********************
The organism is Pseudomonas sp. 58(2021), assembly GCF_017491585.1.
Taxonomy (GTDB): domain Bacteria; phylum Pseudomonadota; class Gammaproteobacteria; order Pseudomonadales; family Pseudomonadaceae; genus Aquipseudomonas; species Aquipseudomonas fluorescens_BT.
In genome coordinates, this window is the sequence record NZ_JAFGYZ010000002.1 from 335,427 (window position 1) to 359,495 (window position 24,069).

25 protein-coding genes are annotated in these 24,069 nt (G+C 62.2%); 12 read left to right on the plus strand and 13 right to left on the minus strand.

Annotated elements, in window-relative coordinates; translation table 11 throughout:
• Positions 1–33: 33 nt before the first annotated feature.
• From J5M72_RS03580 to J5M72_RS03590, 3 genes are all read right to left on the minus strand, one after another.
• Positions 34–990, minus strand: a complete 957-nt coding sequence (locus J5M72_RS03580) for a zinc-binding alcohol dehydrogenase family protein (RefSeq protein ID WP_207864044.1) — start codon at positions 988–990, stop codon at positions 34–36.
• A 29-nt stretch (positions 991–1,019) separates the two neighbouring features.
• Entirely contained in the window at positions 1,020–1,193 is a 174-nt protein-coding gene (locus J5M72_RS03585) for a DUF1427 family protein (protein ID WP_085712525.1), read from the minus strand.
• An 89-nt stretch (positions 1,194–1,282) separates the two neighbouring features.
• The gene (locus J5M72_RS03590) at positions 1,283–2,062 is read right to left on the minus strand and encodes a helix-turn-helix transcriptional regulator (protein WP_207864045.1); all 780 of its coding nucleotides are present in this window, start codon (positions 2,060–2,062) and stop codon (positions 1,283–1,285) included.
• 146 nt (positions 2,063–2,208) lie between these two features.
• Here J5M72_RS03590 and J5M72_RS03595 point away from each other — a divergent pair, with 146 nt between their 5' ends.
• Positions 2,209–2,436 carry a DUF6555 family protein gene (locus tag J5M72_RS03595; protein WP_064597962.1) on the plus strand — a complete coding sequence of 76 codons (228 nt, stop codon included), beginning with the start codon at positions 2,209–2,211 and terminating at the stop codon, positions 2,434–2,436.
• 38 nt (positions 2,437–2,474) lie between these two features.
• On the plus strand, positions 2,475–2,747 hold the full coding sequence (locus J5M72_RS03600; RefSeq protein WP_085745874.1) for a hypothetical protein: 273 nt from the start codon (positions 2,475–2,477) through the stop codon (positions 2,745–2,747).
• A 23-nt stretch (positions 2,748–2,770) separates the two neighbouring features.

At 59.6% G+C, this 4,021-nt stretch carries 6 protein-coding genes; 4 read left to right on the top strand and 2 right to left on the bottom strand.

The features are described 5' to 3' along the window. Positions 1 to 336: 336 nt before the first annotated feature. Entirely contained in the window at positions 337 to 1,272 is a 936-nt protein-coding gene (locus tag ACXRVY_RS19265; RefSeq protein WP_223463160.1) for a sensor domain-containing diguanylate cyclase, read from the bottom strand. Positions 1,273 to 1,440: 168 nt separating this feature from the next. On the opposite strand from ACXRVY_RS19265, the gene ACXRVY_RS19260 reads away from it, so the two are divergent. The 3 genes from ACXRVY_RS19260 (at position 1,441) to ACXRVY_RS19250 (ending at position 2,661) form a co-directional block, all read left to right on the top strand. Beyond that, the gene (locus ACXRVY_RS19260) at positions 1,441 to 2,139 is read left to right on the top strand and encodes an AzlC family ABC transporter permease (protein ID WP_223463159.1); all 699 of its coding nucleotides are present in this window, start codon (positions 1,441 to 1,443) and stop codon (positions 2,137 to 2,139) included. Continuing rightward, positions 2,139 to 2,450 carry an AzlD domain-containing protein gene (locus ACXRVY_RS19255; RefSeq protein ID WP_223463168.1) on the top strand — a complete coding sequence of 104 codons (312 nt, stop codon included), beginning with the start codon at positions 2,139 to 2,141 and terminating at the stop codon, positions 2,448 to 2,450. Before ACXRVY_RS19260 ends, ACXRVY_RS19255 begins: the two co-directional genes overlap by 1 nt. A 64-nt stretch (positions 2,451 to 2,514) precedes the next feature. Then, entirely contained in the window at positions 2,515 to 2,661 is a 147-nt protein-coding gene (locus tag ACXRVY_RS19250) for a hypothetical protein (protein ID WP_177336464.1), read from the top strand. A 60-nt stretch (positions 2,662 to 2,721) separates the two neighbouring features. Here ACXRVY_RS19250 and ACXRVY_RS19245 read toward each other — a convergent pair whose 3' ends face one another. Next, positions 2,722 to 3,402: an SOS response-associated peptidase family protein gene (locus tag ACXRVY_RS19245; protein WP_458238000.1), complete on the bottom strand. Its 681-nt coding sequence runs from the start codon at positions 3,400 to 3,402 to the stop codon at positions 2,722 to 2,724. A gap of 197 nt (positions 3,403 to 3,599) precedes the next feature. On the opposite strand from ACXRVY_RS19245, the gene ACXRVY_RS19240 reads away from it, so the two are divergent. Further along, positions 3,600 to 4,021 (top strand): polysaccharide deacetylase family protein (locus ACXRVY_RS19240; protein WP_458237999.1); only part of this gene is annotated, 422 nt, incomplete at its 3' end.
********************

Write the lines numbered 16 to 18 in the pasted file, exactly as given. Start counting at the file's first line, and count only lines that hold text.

• 38 nt (positions 2,437–2,474) lie between these two features.
• On the plus strand, positions 2,475–2,747 hold the full coding sequence (locus J5M72_RS03600; RefSeq protein WP_085745874.1) for a hypothetical protein: 273 nt from the start codon (positions 2,475–2,477) through the stop codon (positions 2,745–2,747).
• A 23-nt stretch (positions 2,748–2,770) separates the two neighbouring features.